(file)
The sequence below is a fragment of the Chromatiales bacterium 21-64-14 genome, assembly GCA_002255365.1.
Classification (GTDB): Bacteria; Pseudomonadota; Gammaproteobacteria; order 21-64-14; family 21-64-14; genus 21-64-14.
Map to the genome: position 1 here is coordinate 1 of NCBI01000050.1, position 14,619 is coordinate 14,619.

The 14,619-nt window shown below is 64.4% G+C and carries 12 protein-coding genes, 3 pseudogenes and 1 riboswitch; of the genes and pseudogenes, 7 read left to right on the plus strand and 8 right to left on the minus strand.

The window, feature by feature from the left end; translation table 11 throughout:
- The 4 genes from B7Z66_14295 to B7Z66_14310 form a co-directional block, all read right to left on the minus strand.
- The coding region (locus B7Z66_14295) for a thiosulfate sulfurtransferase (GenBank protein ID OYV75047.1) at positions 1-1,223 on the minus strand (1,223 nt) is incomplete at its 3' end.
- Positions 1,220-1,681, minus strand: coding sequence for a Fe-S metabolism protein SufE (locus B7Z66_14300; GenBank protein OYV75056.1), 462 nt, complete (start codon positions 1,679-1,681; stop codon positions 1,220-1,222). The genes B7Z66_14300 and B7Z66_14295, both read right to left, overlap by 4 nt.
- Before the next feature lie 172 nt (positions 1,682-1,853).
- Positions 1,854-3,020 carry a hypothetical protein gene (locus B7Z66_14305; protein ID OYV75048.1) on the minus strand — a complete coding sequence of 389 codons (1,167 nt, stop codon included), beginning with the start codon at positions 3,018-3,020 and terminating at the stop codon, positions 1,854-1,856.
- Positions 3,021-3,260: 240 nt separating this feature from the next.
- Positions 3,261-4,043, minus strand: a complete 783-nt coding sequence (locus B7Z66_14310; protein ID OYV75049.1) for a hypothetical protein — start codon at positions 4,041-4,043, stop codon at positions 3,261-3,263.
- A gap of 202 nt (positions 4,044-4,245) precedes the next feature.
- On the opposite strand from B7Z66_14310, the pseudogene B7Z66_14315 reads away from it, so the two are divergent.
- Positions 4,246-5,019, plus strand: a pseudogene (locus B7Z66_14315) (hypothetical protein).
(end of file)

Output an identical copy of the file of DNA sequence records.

The sequence below is a fragment of the Chromatiales bacterium 21-64-14 genome, assembly GCA_002255365.1.
Classification (GTDB): Bacteria; Pseudomonadota; Gammaproteobacteria; order 21-64-14; family 21-64-14; genus 21-64-14.
Map to the genome: position 1 here is coordinate 1 of NCBI01000050.1, position 14,619 is coordinate 14,619.

The 14,619-nt window shown below is 64.4% G+C and carries 12 protein-coding genes, 3 pseudogenes and 1 riboswitch; of the genes and pseudogenes, 7 read left to right on the plus strand and 8 right to left on the minus strand.

The window, feature by feature from the left end; translation table 11 throughout:
- The 4 genes from B7Z66_14295 to B7Z66_14310 form a co-directional block, all read right to left on the minus strand.
- The coding region (locus B7Z66_14295) for a thiosulfate sulfurtransferase (GenBank protein ID OYV75047.1) at positions 1-1,223 on the minus strand (1,223 nt) is incomplete at its 3' end.
- Positions 1,220-1,681, minus strand: coding sequence for a Fe-S metabolism protein SufE (locus B7Z66_14300; GenBank protein OYV75056.1), 462 nt, complete (start codon positions 1,679-1,681; stop codon positions 1,220-1,222). The genes B7Z66_14300 and B7Z66_14295, both read right to left, overlap by 4 nt.
- Before the next feature lie 172 nt (positions 1,682-1,853).
- Positions 1,854-3,020 carry a hypothetical protein gene (locus B7Z66_14305; protein ID OYV75048.1) on the minus strand — a complete coding sequence of 389 codons (1,167 nt, stop codon included), beginning with the start codon at positions 3,018-3,020 and terminating at the stop codon, positions 1,854-1,856.
- Positions 3,021-3,260: 240 nt separating this feature from the next.
- Positions 3,261-4,043, minus strand: a complete 783-nt coding sequence (locus B7Z66_14310; protein ID OYV75049.1) for a hypothetical protein — start codon at positions 4,041-4,043, stop codon at positions 3,261-3,263.
- A gap of 202 nt (positions 4,044-4,245) precedes the next feature.
- On the opposite strand from B7Z66_14310, the pseudogene B7Z66_14315 reads away from it, so the two are divergent.
- Positions 4,246-5,019, plus strand: a pseudogene (locus B7Z66_14315) (hypothetical protein).